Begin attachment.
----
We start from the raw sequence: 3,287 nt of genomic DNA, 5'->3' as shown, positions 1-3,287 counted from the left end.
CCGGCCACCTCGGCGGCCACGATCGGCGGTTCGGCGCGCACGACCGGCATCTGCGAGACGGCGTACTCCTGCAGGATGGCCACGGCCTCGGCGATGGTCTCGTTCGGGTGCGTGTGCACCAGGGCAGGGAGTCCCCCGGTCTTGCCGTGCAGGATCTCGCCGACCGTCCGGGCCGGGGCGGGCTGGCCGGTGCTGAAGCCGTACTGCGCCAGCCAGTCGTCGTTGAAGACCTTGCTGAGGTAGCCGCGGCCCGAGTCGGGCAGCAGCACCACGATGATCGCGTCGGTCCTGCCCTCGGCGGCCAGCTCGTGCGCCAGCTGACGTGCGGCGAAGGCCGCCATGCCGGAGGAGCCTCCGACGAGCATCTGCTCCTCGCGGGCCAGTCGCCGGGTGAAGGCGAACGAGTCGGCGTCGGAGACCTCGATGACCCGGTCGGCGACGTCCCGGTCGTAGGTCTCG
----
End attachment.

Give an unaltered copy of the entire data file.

We start from the raw sequence: 3,287 nt of genomic DNA, 5'->3' as shown, positions 1-3,287 counted from the left end.
CCGGCCACCTCGGCGGCCACGATCGGCGGTTCGGCGCGCACGACCGGCATCTGCGAGACGGCGTACTCCTGCAGGATGGCCACGGCCTCGGCGATGGTCTCGTTCGGGTGCGTGTGCACCAGGGCAGGGAGTCCCCCGGTCTTGCCGTGCAGGATCTCGCCGACCGTCCGGGCCGGGGCGGGCTGGCCGGTGCTGAAGCCGTACTGCGCCAGCCAGTCGTCGTTGAAGACCTTGCTGAGGTAGCCGCGGCCCGAGTCGGGCAGCAGCACCACGATGATCGCGTCGGTCCTGCCCTCGGCGGCCAGCTCGTGCGCCAGCTGACGTGCGGCGAAGGCCGCCATGCCGGAGGAGCCTCCGACGAGCATCTGCTCCTCGCGGGCCAGTCGCCGGGTGAAGGCGAACGAGTCGGCGTCGGAGACCTCGATGACCCGGTCGGCGACGTCCCGGTCGTAGGTCTCG